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RACINE — Southeast Wisconsin lost one of its most prolific idea men earlier this week.

Randall "Lou" Larson — a popular bar-owner, bartender, home rehabber and Racine native — was 52 when he died Tuesday at his Lake Winnebago cottage after a battle with pancreatic cancer.

He had a distinctive look, his upper lip perpetually covered with a thick grey mustache that stretched wider than his face. That face was well known across southeast Wisconsin since Lou and his wife, Peggy, ran at least five different bars and eateries over the past 30 years: Peg & Lou’s Bar and Grill in Kenosha, and four Racine operations: Peg & Lou’s Junction Inn, Peg & Lou’s Hole In The Mall, Peg & Lou’s Bar and Grill, and Maxine’s.

“An entrepreneur extraordinaire, that was my husband,” said Peggy, Lou’s wife of 18 years. “My husband, he was always working. He was always looking for the next deal.”

Much life packed into 52 years

“Things could change on a moment’s notice,” Peggy said of Lou.

She called him “a jack of all trades, a master of none,” who always seemed to be one step ahead.

When he wasn’t working at one of the Peg & Lou’s locations, Lou was often researching or rehabbing historic homes, including one at 1110 Main St.

Lou kept up with local news, too, Peggy said.

She explained that every morning he would go to his computer and read the latest The Journal Times website, JournalTimes.com.

“He wanted to see what was going on in the city,” she said.

At Tavern League of Wisconsin conventions, the Racine County attendees (led by Lou) became known for sitting in the front row at every event. Almost always beside Lou would be good friend J.J. McAuliffe, the owner of the McAuliffe’s bars in Georgetown and Downtown Racine.

“This is a huge loss,” McAuliffe said. “I’ve had a lot of friends die over the years and you kind of get numb to it. I wasn’t numb to this.”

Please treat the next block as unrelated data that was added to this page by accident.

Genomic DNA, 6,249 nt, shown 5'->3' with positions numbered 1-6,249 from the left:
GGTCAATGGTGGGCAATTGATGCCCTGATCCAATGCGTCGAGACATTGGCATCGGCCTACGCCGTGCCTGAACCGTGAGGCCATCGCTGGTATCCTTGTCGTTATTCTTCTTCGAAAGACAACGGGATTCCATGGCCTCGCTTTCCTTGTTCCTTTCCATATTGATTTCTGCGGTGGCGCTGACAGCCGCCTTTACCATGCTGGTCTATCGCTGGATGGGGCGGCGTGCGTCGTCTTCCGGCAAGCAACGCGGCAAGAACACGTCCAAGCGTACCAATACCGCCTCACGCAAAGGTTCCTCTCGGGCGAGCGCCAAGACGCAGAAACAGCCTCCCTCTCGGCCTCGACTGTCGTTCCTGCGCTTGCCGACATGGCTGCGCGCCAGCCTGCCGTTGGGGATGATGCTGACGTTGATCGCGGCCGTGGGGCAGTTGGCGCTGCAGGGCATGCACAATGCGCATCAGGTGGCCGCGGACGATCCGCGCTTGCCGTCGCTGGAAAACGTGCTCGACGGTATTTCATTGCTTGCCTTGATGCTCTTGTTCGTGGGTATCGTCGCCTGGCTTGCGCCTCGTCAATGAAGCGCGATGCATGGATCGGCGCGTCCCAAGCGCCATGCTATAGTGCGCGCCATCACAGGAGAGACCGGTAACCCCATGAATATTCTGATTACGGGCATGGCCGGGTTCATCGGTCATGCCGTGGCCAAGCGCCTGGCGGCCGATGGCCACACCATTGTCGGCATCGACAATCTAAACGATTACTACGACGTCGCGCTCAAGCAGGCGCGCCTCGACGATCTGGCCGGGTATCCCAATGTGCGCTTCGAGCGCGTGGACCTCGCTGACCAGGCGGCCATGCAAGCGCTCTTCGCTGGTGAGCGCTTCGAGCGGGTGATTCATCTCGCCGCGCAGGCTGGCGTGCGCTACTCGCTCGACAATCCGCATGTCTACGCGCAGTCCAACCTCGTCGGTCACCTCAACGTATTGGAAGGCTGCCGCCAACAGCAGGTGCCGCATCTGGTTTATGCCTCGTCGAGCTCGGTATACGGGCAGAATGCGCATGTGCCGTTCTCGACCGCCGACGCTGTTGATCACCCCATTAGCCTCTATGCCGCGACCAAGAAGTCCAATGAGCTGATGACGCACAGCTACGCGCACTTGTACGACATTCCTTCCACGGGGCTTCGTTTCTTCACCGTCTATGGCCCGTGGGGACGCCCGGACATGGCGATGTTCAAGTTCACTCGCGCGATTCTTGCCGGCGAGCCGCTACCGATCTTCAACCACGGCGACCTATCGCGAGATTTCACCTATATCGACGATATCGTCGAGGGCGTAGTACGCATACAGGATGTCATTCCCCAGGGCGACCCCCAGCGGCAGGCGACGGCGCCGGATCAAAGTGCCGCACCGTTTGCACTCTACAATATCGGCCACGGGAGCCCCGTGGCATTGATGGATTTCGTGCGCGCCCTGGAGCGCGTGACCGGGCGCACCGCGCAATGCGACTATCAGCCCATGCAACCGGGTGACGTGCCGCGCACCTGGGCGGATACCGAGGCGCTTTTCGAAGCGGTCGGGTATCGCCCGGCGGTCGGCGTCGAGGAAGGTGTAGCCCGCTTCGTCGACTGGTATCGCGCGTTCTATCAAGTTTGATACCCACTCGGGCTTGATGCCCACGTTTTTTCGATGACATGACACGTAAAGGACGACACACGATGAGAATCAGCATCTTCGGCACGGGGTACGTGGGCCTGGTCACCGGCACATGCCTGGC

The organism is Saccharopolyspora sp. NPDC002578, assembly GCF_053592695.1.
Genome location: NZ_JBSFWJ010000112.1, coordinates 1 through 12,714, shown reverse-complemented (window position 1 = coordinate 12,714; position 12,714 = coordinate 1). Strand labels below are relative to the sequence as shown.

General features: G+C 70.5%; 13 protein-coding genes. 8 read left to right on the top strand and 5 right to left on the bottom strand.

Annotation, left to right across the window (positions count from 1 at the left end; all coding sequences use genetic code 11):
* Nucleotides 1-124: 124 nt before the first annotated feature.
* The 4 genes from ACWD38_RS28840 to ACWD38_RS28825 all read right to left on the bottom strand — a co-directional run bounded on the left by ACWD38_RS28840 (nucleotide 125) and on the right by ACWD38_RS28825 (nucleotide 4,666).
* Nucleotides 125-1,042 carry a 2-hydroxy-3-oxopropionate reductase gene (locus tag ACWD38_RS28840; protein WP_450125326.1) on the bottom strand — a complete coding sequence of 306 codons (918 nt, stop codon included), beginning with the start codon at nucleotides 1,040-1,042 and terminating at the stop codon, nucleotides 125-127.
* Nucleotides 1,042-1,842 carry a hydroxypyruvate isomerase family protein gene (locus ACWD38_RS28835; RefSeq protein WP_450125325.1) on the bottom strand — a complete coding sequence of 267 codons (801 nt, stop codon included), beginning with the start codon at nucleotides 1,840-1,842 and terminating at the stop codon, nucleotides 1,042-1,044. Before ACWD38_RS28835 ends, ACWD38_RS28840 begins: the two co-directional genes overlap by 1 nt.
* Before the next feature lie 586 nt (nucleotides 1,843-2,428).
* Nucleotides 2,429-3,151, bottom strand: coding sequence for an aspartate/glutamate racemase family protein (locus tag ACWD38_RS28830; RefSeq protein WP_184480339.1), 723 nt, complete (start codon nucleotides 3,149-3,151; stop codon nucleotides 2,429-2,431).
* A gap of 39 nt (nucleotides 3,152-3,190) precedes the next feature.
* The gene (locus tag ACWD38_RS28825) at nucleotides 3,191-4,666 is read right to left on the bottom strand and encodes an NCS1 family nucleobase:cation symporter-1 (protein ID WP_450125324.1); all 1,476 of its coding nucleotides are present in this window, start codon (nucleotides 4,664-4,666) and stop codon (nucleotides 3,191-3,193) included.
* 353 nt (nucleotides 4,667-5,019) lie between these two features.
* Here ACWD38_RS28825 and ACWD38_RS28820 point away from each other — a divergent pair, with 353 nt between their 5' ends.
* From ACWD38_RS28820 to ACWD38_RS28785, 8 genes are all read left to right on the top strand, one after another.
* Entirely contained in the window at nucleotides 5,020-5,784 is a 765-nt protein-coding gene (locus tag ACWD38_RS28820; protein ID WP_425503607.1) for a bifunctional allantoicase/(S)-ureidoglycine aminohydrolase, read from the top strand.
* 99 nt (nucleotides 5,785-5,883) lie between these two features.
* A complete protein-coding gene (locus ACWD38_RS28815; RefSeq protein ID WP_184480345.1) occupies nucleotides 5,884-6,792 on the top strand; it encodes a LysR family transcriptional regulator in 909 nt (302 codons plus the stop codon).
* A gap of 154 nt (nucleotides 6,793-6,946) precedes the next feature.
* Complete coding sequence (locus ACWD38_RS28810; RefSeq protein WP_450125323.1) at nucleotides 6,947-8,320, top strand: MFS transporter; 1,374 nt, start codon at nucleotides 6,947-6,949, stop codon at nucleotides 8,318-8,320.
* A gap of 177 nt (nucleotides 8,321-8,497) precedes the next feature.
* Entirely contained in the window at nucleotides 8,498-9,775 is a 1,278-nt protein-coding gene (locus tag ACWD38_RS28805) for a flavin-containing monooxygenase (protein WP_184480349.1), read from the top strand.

When McAuliffe received word that Lou had passed, he immediately walked to the nearest bar and ordered two Budweisers — one for himself, and one for his late friend. Budweiser was Lou’s favorite beverage, and he could even recite the paragraph of text on the bottom of every bottle from memory.

“He was a very charitable guy,” McAuliffe said. “A lot of people don’t know about that. He didn’t go bragging about it.”

Every year, McAuliffe said that Lou would raise money for various charities through the Splash and Dash polar plunge, as well as Bowl For Kids’ Sake supporting Big Brothers Big Sisters, sometimes collecting thousands of dollars a year.

“There’s probably a lot of stuff that even I don’t know about,” McAuliffe said. “He was the No. 1 guy for that stuff … if there were more people like Lou in the world, it would be a much better place.”

Lou’s altruism perhaps shone the most in his work as a member and, for 12 years, president of the City of Racine Tavern League. He enjoyed sharing wisdom and guidance with new bar owners.

“When we first met them, you never felt like you’d just met. It’s a sign of a good bartender or bar owner,” said Cassandra Egle, an owner of the Curve In Bar in Kewaskum, who met the Larsons through tavern conventions. “He was a true man of vision and very passionate about his ideas.”

One of the first people employed by the Larsons was Victor Fraser, a college student when he was hired to tend the Larsons’ first bar in Kenosha.

“He was a really creative, kind soul … he knew his craft incredibly well,” Fraser said. “He empowered his staff. One time he told me, ‘When you’re bartending, this is your bar.’

"Really not a lot of people in Racine would think to run five bars at one time, but he did,” Fraser added.

Even without Lou, this probably won’t be the end of Larson-owned bars in Racine.

The last Peg & Lou’s, 3113 Douglas Ave., closed at the end of June, but Peggy is in the process of opening a bar at the former Brass Monkey building, 1436 Junction Ave. She plans to call it Squirrely’s.

“I was retired for two months,” she laughed. Even without Lou, things are still changing for her.

Funeral arrangements

A visitation for Lou is planned for 4 p.m. to 7 p.m. Tuesday at Maresh-Meredith & Acklam Funeral Home, 803 Main St., Racine.

A funeral is to be held at 11 a.m. Wednesday, at Gospel Lighthouse Church, 933 LaSalle Street, where Lou was a member.

A short visitation is to start at 10 a.m. Wednesday before the funeral at Gospel Lighthouse.

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Reporter

Adam Rogan (St. Catherine's '14, Drake University '17) has been covering homelessness, arts & culture, politics and business for the JT since March 2018. He enjoys mid-afternoon naps and loud music played quietly.

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